Recommended Reptiles: Corn snakes, kingsnakes, rosy boas, red tail boas, ball pythons, rat snakes and Savannah monitors make great pets. Always buy a captive-bred reptile. The reptile should be active and already feeding on pre-killed mice or rats. Ideally, the breeder will give a guarantee that gives you plenty of time to have the animal examined by your local reptile veterinarian. Always quarantine any new reptile for at least one month. This will help prevent spreading disease to your other pet reptiles.
Diet: Carnivorous reptiles need to eat whole-prey food items. This is most easily accomplished by feeding mice or rats. Only pre-killed rats or mice should be fed to prevent injury or death to your reptile. The prey item should be healthy and on a balanced diet (lab chow for rodents). Most reptile magazines have advertisements for frozen rodents. Some carnivorous reptiles have very specific prey requirements and may not accept mice or rats. Consult your local reptile veterinarian if you are having problems.
Water: Water is required for all living animals. A clean source of water should always be available. Check and clean frequently since most reptiles like to defecate and urinate in the water.
Temperature: All reptiles are ectothermic, which means they obtain their body temperature from their environment. All reptiles require a temperature gradient (a hot side and a cooler side). This allows the reptile to meet its optimal body temperature for normal food digestion and a healthy immune system. This is most easily accomplished with a heating pad and an overhead heat source like an infrared ceramic heat element. You should always have a movable thermometer to check the temperature in all areas of the cage. Reptiles like the heat so make sure they will not be able to burn themselves. Also, reptiles should have hide areas at both temperature ranges. The actual temperatures needed depend on the type of reptile and where it is naturally from. In general, North American snakes need the hot side to be in the mid 90 degrees Fahrenheit and the cool side to be in the mid 70 degrees Fahrenheit. Monitors and tropical snakes need the hot side to be in the high 90 degrees Fahrenheit and the cool side to be in the low 80 degrees Fahrenheit.
Hibernation: We do not recommend hibernating most pet reptiles. Some reptiles do breed better if hibernated. All reptiles should be examined prior to hibernation to make sure they are healthy enough to survive the stress. Do not feed the reptile for 2-3 weeks before hibernation. The proper temperature varies according to the type of reptile.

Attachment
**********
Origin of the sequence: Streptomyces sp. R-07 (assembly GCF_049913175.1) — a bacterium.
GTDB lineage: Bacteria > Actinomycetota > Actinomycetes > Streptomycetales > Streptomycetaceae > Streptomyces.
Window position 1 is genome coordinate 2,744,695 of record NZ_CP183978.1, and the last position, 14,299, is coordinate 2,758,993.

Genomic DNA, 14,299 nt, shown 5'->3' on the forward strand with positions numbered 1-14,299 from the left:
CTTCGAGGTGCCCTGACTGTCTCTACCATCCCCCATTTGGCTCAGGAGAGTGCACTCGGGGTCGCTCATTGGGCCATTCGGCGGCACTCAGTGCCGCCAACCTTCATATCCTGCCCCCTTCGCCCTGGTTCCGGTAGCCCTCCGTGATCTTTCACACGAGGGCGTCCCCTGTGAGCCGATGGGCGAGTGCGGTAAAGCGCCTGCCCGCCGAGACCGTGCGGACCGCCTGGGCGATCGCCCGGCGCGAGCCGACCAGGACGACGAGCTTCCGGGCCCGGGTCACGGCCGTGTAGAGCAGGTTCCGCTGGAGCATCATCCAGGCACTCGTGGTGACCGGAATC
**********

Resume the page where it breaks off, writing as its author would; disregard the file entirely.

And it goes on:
Substrate: Use a substrate that is inexpensive and easy to clean. This is easy to accomplish with newspaper or bath towels. Clean the entire cage when the reptile defecates. Avoid using wood chips since they contain bacteria and fungus, and can be ingested.
Light: The light cycle (day and night) should resemble their natural light cycle. If it is unknown then use a 12-hour day to night cycle. Ideally a full-spectrum light will be used, but it may not be required.
Cage Size: The minimum cage size should be at least the length of the snake, and several times the length of a lizard. Ideally the cage will be as large as you have space. Remember that it is more difficult to maintain a proper temperature gradient in a larger cage.
Cage: The cage needs to be easy to clean, and have good ventilation. Glass aquariums or plastic reptile cages work the best. Wood cages are very difficult to clean.
Cage Furniture: The reptile should have multiple hiding areas, which can be accomplished with many materials. The furniture needs to be easy to remove and clean. Climbing snakes like vertical climbing areas (branches).
Humidity: Some reptiles do better in high humidity. This depends on the species and where they evolved. The cage needs to be cleaned frequently because bacteria and fungus thrive in a humid environment. Also, make sure there is plenty of ventilation.